After a few days of enjoying beautiful high pressure, Cooper and I were delighted to see snow in the forecast. We had heard of a spot called Tokachidake where the highest road in Hokkaido ends at the highest lodge. Described as the Rogers Pass of Japan we were thrilled to check it out. So, after a half day of fun turns outside Kiroro resort we made a run for it. Fueled by a steaming cauldron of ramen we drove through city traffic, along the ocean, and after four hours we were up in the mountains of northern Hokkaido.
Our destination was Ryounkaku, an onsen lodge at the base of Mt. Tokachi. Sitting in the heart of Daisetsuzan National Park, Tokachidake is one of many large peaks that offer limitless terrain. Even though we arrived late, the staff welcomed us as warmly as one can imagine with huge smiles, fresh tea and pressed robes. We hastily unloaded the car and then took full advantage of the amenities before we hit the sack. Time for the onsen! Snow accumulated on our heads as we soaked in the outdoor bath, watching the storm rage from the comfort of the geothermal heated water.
The howling wind and blowing snow hardly abated through the night and we woke to find snow drift filling the space between the window panes. We watched the snow blow as we drank our green tea and lounged in our robes, discussing our plan for the day. In the lobby we found a topo of the area which we would need to rely on heavily as it was a complete whiteout. With three new friends we met that morning, we layered up and ventured out to begin our day exploring the area.
Since no one in our group had been to the area before and it had been storming since our arrival, we cautiously headed for the trees and avoided exposing ourselves to the huge alpine terrain above. After a very mellow lap in fantastically deep snow we decided to head across the road to another knob that offered steeper terrain. The relaxed morning and mellow exploration only allowed time for one lap but man was it a good one! All five of us — a Kiwi, a Canadian and three Americans whooped and hollered with stoke as we floated through the deep snow, dipping and bobbing among the frost covered birches. With white beards and big grins we skinned 2 km back up the road to the lodge. When we got to our room we found a new robe with a different pattern and the belt neatly folded into a star. Time for the onsen!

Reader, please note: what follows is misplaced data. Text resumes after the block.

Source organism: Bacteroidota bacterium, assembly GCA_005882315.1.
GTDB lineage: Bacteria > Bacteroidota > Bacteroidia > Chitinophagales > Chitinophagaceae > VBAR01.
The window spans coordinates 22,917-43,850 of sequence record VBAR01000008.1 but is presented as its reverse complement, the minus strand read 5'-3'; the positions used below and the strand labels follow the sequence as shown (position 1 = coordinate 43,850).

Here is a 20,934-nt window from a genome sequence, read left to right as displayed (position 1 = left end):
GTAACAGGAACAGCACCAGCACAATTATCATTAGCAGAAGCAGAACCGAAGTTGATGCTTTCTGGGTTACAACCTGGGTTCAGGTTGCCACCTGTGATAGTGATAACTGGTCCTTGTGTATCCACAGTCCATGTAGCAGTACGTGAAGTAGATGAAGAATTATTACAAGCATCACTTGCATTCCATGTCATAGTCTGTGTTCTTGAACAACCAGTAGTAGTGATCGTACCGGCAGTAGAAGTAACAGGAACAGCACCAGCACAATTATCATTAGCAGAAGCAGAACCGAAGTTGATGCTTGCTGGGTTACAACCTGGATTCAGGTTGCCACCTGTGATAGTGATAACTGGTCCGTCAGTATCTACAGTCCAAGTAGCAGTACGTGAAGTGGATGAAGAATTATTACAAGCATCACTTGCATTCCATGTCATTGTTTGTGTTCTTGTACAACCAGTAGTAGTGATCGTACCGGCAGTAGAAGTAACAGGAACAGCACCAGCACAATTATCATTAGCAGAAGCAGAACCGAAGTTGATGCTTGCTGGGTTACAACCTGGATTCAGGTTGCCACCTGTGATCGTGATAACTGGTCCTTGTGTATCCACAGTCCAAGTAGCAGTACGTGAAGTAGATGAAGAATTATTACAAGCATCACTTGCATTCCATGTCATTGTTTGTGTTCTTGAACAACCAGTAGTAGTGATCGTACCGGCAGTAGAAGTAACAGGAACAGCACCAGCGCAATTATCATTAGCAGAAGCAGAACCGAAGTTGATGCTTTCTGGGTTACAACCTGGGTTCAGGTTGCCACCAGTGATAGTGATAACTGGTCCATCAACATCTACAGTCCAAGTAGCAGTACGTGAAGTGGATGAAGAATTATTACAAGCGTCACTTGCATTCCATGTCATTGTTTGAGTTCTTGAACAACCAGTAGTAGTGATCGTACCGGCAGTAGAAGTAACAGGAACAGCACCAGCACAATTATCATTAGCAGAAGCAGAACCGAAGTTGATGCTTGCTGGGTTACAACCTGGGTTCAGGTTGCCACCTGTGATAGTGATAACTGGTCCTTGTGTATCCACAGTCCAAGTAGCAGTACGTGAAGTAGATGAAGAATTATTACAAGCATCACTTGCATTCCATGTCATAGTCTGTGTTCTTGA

After our soak it was time for food. Cooking our meals in the same kitchen the family used to cook meals for the guests was one of the many highlights of the trip. Working side by side the 5 foot tall grandmother was a blast as she gave cooking advice and shuffled the kids around to make room for the huge American (I’m 6’4″). After a restful night and another hearty meal cooked beside our host family we were ready to dive further into the winter wonderland around Tokachidake.
Nearly a foot of snow had fallen overnight but trail breaking was a cinch in the super low density fluff. We skinned up the first ridge and dropped into wonderfully fun, south facing terrain with good snow. Up the second ridge we went with plans to continue to the third but after noticing enticing pillows and untouched snow we decided to drop in. The snow was unreal. Incredibly light, fast and tons of it covered very playful terrain which we enjoyed with laughs and smiles the whole way down.
We took another wonderful lap on this ridge before heading back to the third which we found we had all to ourselves. The third ridge offered similarly splendid terrain and stellar snow so we wasted no time in making a couple laps before it was time to head back. We traversed around the base of the second ridge then up to the top of the first before dropping in to our last pitch toward the road. Again the five of us were spoiled with bottomless, light pow for our last run through the magical birch forest. To top off the day we were able to hitch a ride on the bus taking folks to the lodge, saving us the 2 km skin and expediting our transition from skiing to onsen!
When we found a new robe with a different pattern on the bed we laughed and quickly reached the conclusion that there was no better way to live. Skiing deep snow with exceptional people in a beautiful place, soaking in natural hot springs and eating phenomenal food was the ultimate experience. We could hardly contain ourselves as we tried to sleep, often keeping one eye glued to the storm outside hammering more of Hokkaido’s finest.
We were treated to more stable, deep snow our last day in the area and even got some sunshine! Our friends had left the day before which meant Cooper and I had our work cut out for us if we were going to try and track out the ridges. In the end, try as we might, we weren’t able to track out the seemingly endless playground of pillows and birch trees. But it was fun trying! We took our time savoring each lap, switching off trail breaking through the deep snow. High fives and laughter were the norm after each lap, punctuated by a delicious lunch of leftover ramen stir fry eaten out of a plastic bag. Revived by ramen we enjoyed two more fabulous laps in the the steep trees before heading out. Time for the onsen!
We made it back to the car and drove up to the lodge for one last soak in the onsen. The translator app on my phone came in handy again as we tried to express our gratitude to the family running the lodge. It seemed to work as they bowed repeatedly, thanking us for our stay and inviting us back again. That is one invitation I will surely follow up on. Until then, thank you Japan!
Beyond our regular guest bloggers who have their own profiles, some of our one-timers end up being categorized under this generic profile. Once they do a few posts, we build a category. In any case, we sure appreciate ALL the WildSnow guest bloggers!